Latino adults rate themselves less healthy

Posted at 12:09 AM, Sep 30, 2015
and last updated 2015-09-30 00:09:56-04

CINCINNATI – With many living under the poverty rate and without health insurance, Latino adults encounter more barriers to good health and don't rate their overall health as highly as other adults in Greater Cincinnati, according to a survey.

Only 41 percent of Latino adults believe they are in excellent or very good health, compared to 52 percent of all local adults. That was one of the findings of the first comprehensive health survey of local Latino adults, according to Interact for Health, which funded the 2013 Greater Cincinnati Community Health Status Survey.

In the telephone survey, more Latino adults reported that they skipped seeing the doctor or dentist for financial reasons, had fewer checkups, were more prone to asthma and chronic lung disease and had less trust in their doctors.

It also showed that their rate of obesity had doubled in eight years.

And yet, Latino adults reported better eating and drinking habits and significantly fewer cases of high blood pressure than the entire adult population of the 15-county Metropolitan Statistical Area.

“Many Latinos in our region live in communities of higher poverty with poor environmental conditions, all of which contribute to the poorer health outcomes outlined in this report,” said Jennifer Chubinski, Ph.D., VP of Innovation and Learning at Interact for Health.

Still, Liliana Rojas-Guyler, assistant professor at the University of Cincinnati, said she found many positives in the survey.

Among Latino adults, 7 in 10 rated Greater Cincinnati excellent, very good or good as a healthy place to live. Nearly 8 in 10 said the same of their own neighborhood. Those rates are about the same as in the region overall.

"It shows that Latinos in Greater Cincinnati live in a healthy and safe community, that we're not all that different, that we have many of the same health issues as everyone else," Rojas-Guyler said. "We just have to push - keep assessing our needs and push to address our needs."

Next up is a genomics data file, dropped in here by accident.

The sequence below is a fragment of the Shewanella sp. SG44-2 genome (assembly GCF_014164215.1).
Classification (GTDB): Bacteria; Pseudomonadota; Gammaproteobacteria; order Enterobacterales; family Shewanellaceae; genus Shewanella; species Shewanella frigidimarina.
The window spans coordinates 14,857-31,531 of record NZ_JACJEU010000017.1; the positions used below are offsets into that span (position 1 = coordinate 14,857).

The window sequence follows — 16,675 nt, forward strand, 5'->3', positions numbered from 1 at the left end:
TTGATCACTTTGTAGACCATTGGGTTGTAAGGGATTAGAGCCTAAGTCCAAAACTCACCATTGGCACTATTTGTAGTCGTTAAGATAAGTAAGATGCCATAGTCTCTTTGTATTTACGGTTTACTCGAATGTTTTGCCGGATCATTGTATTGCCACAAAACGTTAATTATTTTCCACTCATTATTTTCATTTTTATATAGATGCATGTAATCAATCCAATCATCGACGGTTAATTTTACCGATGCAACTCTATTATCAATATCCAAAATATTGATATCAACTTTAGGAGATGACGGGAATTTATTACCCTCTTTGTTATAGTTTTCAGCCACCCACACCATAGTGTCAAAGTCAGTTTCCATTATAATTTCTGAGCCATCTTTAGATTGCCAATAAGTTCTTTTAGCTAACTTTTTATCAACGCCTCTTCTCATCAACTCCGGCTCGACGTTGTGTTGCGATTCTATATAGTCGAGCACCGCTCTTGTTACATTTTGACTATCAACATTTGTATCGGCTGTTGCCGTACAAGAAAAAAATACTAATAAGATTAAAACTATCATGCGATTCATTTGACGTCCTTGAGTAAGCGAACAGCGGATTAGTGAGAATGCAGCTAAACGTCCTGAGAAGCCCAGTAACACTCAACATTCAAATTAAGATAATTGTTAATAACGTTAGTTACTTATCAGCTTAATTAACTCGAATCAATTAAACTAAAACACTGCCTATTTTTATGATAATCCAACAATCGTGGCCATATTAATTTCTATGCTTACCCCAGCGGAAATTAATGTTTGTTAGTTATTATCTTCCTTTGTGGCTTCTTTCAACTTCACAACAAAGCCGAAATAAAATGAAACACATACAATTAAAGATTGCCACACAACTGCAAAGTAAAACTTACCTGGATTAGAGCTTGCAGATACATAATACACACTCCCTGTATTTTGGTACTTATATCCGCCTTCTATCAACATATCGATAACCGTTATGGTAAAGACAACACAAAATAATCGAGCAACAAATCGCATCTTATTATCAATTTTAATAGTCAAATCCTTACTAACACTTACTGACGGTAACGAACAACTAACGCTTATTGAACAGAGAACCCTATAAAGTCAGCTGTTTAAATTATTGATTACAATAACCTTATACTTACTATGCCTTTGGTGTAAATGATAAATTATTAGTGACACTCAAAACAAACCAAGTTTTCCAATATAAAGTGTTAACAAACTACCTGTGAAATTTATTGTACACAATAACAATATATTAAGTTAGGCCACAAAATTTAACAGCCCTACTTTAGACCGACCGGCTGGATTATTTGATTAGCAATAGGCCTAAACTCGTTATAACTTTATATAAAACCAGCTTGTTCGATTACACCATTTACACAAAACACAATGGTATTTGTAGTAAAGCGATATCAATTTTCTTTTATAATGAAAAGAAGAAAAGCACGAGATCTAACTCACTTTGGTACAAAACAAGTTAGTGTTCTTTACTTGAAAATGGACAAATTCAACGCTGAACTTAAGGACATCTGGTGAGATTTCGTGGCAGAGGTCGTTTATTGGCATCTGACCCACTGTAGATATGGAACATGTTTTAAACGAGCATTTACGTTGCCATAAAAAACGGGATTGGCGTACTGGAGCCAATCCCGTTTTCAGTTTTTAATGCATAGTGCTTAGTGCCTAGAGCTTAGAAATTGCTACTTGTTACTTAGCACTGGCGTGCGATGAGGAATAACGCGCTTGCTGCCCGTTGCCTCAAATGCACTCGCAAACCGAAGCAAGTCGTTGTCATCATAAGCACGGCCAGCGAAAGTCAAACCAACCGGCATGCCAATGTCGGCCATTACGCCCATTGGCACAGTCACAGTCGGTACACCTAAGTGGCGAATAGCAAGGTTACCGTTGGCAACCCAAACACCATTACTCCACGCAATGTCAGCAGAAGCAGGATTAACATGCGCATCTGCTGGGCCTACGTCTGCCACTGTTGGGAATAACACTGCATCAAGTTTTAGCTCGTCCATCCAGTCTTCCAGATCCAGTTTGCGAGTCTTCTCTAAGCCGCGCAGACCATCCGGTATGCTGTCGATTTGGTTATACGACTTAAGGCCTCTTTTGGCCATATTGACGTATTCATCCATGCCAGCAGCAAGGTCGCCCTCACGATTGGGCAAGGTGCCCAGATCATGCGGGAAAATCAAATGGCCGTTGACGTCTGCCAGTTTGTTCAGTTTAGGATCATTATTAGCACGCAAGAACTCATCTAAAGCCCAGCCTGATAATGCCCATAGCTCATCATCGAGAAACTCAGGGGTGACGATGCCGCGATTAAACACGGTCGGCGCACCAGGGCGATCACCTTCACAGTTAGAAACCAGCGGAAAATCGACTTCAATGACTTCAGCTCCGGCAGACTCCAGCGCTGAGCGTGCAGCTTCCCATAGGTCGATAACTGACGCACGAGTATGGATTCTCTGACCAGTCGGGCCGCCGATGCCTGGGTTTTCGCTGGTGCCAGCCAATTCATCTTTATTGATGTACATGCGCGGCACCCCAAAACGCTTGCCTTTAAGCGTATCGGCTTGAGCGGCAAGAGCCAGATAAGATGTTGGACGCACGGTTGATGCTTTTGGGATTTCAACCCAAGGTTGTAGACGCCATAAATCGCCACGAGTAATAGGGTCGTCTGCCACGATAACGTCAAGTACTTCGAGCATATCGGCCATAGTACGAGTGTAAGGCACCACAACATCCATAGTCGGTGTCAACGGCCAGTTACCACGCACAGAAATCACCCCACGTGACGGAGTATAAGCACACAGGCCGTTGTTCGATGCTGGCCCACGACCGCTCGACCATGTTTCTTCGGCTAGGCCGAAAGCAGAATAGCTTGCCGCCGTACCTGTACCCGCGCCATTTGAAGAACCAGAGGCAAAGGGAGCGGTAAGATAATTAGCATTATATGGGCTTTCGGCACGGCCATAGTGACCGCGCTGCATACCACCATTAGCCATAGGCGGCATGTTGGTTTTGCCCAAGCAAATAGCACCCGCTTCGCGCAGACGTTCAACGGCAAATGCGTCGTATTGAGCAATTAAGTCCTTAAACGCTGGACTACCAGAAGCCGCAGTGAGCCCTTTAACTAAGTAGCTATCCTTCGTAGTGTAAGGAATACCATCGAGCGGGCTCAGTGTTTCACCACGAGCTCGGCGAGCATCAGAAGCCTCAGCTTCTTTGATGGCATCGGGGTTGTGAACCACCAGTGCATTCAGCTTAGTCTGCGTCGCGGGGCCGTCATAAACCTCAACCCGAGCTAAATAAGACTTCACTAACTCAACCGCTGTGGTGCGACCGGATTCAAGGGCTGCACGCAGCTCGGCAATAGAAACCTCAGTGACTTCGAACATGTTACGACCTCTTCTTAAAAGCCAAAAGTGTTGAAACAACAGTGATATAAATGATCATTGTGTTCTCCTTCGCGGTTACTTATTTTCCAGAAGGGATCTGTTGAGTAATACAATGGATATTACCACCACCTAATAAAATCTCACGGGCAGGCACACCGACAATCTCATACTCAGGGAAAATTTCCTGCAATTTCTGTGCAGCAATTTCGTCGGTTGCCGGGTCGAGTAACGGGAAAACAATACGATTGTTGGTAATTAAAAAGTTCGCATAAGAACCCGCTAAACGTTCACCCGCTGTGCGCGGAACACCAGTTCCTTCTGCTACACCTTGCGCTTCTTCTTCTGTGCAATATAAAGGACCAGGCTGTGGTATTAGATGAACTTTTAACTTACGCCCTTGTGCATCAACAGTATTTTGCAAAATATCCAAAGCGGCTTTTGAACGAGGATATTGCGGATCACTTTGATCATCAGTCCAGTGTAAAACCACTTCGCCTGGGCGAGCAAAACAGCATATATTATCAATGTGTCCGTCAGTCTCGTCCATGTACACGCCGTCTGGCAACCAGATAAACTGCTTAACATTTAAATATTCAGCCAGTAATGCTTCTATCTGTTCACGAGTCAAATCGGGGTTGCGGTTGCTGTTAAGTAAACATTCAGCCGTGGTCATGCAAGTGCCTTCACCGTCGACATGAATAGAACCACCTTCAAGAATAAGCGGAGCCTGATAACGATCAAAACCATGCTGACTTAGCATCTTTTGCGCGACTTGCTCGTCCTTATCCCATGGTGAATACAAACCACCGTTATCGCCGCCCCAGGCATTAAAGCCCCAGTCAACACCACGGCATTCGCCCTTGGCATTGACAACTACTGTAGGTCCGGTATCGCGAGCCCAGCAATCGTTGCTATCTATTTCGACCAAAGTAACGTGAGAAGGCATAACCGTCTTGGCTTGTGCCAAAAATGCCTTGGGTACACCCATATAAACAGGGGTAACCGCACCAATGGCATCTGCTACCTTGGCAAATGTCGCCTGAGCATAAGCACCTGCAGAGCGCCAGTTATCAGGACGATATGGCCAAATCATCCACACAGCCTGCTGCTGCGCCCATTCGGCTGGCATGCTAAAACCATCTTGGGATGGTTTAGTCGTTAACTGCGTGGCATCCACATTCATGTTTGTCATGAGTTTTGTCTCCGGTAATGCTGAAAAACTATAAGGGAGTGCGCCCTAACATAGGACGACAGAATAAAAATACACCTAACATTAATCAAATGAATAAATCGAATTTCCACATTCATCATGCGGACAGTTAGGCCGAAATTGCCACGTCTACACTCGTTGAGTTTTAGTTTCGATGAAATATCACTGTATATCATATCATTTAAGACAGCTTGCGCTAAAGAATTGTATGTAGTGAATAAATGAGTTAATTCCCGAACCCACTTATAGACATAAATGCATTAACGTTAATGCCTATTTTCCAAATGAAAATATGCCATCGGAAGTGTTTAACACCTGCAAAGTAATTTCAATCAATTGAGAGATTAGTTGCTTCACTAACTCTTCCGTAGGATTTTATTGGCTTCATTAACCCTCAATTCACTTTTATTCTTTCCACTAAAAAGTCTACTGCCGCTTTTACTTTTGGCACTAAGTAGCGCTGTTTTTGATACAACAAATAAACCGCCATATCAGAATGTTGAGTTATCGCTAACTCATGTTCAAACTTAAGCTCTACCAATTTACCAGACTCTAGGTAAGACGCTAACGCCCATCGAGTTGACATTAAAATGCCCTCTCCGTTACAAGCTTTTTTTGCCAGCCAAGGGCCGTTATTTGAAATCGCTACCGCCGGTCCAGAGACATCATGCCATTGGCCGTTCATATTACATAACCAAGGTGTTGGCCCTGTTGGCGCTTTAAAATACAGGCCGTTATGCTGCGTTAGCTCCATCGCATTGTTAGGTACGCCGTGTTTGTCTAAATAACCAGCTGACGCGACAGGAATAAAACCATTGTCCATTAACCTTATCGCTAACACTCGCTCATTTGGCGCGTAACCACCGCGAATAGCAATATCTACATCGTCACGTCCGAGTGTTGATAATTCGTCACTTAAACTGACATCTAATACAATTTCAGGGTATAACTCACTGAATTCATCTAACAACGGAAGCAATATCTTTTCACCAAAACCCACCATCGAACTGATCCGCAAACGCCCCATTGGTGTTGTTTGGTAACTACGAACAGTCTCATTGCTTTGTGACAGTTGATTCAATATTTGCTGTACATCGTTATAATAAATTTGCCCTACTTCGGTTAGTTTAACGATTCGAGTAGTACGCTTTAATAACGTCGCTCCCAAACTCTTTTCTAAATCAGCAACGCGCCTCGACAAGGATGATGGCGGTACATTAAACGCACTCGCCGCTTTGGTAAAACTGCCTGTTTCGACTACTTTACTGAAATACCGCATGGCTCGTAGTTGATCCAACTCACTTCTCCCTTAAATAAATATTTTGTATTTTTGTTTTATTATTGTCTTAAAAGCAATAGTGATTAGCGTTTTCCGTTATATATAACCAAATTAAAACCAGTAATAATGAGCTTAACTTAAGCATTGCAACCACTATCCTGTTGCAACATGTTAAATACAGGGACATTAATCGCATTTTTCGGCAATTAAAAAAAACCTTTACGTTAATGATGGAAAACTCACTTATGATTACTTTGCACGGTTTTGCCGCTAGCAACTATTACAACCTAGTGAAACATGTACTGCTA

There are more financial challenges for Latinos trying to lead healthy lives. Figures from the 2013 Census Bureau American Community Survey for the Cincinnati MSA show:

> The poverty rate for Latino adults (30 percent) was more than double the rate for all adults (14 percent).

> Latinos' median household income ($41,694) was about $13,000 less than for non-Latino adults ($54,692).

> Also, 31 percent of Latinos did not have health insurance, compared with 11% of the entire population. (The survey says that data was collected before the insurance requirements for the Affordable Care Act took effect.)

The Community Health Status Survey sample had an even higher percentage of Latino adults living in poverty (38 percent) and a higher percentage of uninsured Latino adults (44 percent).

There were about 57,000 Latinos living in the MSA at the time of the survey - twice as many as in 2005, according to the Census Bureau. Two year ago, Latinos represented 3 percent of the population.

Some notable findings in the Community Health Survey:  

> Healthy eating: More Latino adults (26 percent) reported eating the recommended daily amount of both fruits and vegetables than the 18 percent of all adults. More Latino adults (88 percent) agreed that it was easy to buy healthy foods in their neighborhood than the 81 percent of total adults.

> Alcohol: Less than 1 percent of Latinos reported being heavy drinkers compared to 6 percent of the total population. Binge drinkers included 14 percent of Latinos and 20 percent of all adults.

> Oral health: Only 63 percent of Latino adults said the condition of their mouth and teeth was very good or good compared to 76 percent of all adults in the region.

> Chronic diseases: The rate for high blood pressure was 21 percent for Latinos and 34 percent for the region. Latinos' percentages for asthma (23 percent) and chronic lung disease (12 percent) were higher than for all adults in the region (18 and 8, respectively).

> Obesity: The rate for Latino adults (36 percent) wasn't significantly higher than for all adults (33 percent) but it was concerning for Rojas-Guyler that the Latino rate had doubled between 2005 and 2013.

"I would want to look deeper into that data," she said, noting that Latino adults surveyed said they have plenty of access to recreation and exercise facilities and the time to exercise.

The survey included responses from 251 Latinos from a total of 4,292 randomly selected adults.

READ the Latino survey report in English or Spanish.

FIND other reports from the 2013 Greater Cincinnati Community Health Status Survey here.